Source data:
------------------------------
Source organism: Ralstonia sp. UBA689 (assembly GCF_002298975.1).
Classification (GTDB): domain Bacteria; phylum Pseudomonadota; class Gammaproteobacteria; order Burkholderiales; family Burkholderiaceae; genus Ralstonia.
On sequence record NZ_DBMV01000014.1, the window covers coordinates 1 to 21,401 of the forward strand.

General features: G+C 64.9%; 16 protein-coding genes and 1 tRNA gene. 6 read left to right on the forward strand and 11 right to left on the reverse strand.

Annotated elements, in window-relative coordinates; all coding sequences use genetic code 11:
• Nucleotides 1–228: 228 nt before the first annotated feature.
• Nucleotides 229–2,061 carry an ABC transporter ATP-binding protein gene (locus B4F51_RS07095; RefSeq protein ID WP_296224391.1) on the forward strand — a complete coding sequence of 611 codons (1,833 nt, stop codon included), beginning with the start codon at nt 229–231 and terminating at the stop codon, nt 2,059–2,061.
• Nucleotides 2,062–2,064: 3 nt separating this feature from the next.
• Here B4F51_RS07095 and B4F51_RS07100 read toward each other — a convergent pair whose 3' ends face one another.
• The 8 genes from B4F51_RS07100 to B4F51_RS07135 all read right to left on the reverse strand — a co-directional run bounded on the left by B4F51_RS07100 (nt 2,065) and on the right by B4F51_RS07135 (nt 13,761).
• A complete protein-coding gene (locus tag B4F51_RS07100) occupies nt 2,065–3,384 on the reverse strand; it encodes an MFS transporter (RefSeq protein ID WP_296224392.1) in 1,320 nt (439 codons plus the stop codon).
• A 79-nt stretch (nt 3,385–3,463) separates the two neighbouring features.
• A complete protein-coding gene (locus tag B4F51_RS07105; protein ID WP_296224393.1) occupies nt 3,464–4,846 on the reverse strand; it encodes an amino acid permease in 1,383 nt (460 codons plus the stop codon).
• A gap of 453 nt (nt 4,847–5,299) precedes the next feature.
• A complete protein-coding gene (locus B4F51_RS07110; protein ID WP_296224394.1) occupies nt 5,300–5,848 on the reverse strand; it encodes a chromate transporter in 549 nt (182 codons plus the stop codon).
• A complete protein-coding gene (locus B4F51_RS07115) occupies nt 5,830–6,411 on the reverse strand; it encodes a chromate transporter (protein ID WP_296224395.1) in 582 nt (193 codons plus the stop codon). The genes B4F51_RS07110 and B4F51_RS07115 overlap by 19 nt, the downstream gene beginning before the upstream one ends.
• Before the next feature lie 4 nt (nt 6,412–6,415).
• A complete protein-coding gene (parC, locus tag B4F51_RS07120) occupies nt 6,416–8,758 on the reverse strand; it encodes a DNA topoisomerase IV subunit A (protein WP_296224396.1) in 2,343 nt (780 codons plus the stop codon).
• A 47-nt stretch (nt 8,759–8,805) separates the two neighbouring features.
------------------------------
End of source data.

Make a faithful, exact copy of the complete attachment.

Source organism: Ralstonia sp. UBA689 (assembly GCF_002298975.1).
Classification (GTDB): domain Bacteria; phylum Pseudomonadota; class Gammaproteobacteria; order Burkholderiales; family Burkholderiaceae; genus Ralstonia.
On sequence record NZ_DBMV01000014.1, the window covers coordinates 1 to 21,401 of the forward strand.

General features: G+C 64.9%; 16 protein-coding genes and 1 tRNA gene. 6 read left to right on the forward strand and 11 right to left on the reverse strand.

Annotated elements, in window-relative coordinates; all coding sequences use genetic code 11:
• Nucleotides 1–228: 228 nt before the first annotated feature.
• Nucleotides 229–2,061 carry an ABC transporter ATP-binding protein gene (locus B4F51_RS07095; RefSeq protein ID WP_296224391.1) on the forward strand — a complete coding sequence of 611 codons (1,833 nt, stop codon included), beginning with the start codon at nt 229–231 and terminating at the stop codon, nt 2,059–2,061.
• Nucleotides 2,062–2,064: 3 nt separating this feature from the next.
• Here B4F51_RS07095 and B4F51_RS07100 read toward each other — a convergent pair whose 3' ends face one another.
• The 8 genes from B4F51_RS07100 to B4F51_RS07135 all read right to left on the reverse strand — a co-directional run bounded on the left by B4F51_RS07100 (nt 2,065) and on the right by B4F51_RS07135 (nt 13,761).
• A complete protein-coding gene (locus tag B4F51_RS07100) occupies nt 2,065–3,384 on the reverse strand; it encodes an MFS transporter (RefSeq protein ID WP_296224392.1) in 1,320 nt (439 codons plus the stop codon).
• A 79-nt stretch (nt 3,385–3,463) separates the two neighbouring features.
• A complete protein-coding gene (locus tag B4F51_RS07105; protein ID WP_296224393.1) occupies nt 3,464–4,846 on the reverse strand; it encodes an amino acid permease in 1,383 nt (460 codons plus the stop codon).
• A gap of 453 nt (nt 4,847–5,299) precedes the next feature.
• A complete protein-coding gene (locus B4F51_RS07110; protein ID WP_296224394.1) occupies nt 5,300–5,848 on the reverse strand; it encodes a chromate transporter in 549 nt (182 codons plus the stop codon).
• A complete protein-coding gene (locus B4F51_RS07115) occupies nt 5,830–6,411 on the reverse strand; it encodes a chromate transporter (protein ID WP_296224395.1) in 582 nt (193 codons plus the stop codon). The genes B4F51_RS07110 and B4F51_RS07115 overlap by 19 nt, the downstream gene beginning before the upstream one ends.
• Before the next feature lie 4 nt (nt 6,412–6,415).
• A complete protein-coding gene (parC, locus tag B4F51_RS07120) occupies nt 6,416–8,758 on the reverse strand; it encodes a DNA topoisomerase IV subunit A (protein WP_296224396.1) in 2,343 nt (780 codons plus the stop codon).
• A 47-nt stretch (nt 8,759–8,805) separates the two neighbouring features.